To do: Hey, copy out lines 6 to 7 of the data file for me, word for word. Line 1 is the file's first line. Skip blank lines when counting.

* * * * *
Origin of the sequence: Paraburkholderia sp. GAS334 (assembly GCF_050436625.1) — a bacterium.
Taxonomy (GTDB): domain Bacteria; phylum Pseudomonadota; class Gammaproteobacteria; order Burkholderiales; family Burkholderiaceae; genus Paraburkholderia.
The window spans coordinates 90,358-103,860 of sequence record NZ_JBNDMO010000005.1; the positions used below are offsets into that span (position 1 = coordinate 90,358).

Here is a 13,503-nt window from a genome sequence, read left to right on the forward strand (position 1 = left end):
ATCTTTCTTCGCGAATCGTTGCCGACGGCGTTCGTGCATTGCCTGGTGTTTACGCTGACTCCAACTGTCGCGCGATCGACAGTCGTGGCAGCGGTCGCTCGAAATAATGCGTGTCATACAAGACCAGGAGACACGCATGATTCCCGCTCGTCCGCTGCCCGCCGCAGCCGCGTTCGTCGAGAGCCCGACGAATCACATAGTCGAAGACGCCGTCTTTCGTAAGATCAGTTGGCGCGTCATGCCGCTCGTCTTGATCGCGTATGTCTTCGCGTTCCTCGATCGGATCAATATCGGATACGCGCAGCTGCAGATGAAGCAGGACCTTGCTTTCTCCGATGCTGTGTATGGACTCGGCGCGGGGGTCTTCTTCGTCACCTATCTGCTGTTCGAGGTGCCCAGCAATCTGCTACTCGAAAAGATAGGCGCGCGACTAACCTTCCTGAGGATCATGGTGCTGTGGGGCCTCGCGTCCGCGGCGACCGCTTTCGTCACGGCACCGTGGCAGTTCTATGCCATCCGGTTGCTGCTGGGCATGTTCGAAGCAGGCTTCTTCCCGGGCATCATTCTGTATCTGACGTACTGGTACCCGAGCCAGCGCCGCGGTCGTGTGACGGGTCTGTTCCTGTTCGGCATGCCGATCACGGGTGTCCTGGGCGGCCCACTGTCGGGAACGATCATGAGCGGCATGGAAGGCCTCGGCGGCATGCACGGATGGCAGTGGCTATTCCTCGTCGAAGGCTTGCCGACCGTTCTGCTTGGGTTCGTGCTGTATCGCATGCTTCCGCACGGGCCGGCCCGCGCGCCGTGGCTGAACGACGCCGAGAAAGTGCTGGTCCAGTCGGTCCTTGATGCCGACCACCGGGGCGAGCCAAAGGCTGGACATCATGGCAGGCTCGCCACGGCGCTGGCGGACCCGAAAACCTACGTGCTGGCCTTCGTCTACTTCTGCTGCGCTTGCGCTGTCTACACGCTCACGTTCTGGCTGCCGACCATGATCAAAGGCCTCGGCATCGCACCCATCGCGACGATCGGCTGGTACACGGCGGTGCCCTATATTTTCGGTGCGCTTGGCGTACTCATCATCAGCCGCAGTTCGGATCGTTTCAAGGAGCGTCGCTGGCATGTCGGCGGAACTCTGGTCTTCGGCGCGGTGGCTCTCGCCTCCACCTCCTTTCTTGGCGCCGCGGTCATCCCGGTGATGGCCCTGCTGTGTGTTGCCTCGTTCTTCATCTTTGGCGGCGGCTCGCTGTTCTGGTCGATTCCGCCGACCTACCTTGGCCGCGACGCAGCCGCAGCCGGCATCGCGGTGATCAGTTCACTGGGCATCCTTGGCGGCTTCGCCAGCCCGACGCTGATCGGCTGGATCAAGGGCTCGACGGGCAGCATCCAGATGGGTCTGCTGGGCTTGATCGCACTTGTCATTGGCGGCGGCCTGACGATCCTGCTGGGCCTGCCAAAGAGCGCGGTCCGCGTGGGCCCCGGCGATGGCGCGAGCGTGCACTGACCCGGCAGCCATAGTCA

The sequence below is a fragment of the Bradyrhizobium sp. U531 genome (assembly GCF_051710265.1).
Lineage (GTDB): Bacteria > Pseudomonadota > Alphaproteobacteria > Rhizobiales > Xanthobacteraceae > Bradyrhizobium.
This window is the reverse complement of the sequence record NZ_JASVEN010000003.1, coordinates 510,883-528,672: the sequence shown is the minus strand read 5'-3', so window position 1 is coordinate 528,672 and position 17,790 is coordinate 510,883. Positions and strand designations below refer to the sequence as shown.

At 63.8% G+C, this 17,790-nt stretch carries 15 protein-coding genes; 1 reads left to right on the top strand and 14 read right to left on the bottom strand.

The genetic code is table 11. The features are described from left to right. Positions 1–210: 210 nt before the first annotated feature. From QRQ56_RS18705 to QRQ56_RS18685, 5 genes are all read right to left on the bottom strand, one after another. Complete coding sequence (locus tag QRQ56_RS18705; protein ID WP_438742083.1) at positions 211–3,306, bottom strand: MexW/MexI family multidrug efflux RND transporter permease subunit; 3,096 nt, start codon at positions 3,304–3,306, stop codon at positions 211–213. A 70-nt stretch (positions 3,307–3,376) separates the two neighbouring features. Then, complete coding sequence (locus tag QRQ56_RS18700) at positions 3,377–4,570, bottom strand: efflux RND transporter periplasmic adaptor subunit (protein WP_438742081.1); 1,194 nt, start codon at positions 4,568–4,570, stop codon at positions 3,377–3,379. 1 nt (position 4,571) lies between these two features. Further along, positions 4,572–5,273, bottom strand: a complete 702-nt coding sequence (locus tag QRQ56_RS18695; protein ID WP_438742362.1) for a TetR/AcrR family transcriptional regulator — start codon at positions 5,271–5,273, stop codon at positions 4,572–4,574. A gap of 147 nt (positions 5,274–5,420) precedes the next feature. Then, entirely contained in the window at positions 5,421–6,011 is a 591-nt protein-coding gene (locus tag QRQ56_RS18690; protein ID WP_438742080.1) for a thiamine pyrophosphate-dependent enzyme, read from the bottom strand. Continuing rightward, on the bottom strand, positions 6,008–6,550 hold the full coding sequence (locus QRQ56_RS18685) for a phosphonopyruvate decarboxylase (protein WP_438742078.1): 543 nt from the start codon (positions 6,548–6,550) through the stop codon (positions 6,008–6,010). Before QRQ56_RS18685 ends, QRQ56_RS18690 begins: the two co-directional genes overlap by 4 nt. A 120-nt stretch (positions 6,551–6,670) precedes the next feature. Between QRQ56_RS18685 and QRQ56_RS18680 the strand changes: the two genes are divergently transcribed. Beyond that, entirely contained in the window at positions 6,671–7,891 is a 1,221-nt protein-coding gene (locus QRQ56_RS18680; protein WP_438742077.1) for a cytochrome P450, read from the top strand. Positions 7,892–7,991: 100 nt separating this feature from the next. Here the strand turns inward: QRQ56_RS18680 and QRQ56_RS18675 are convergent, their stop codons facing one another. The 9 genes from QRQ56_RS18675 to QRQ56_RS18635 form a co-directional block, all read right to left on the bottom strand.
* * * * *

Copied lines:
The sequence below is a fragment of the Bradyrhizobium sp. U531 genome (assembly GCF_051710265.1).
Lineage (GTDB): Bacteria > Pseudomonadota > Alphaproteobacteria > Rhizobiales > Xanthobacteraceae > Bradyrhizobium.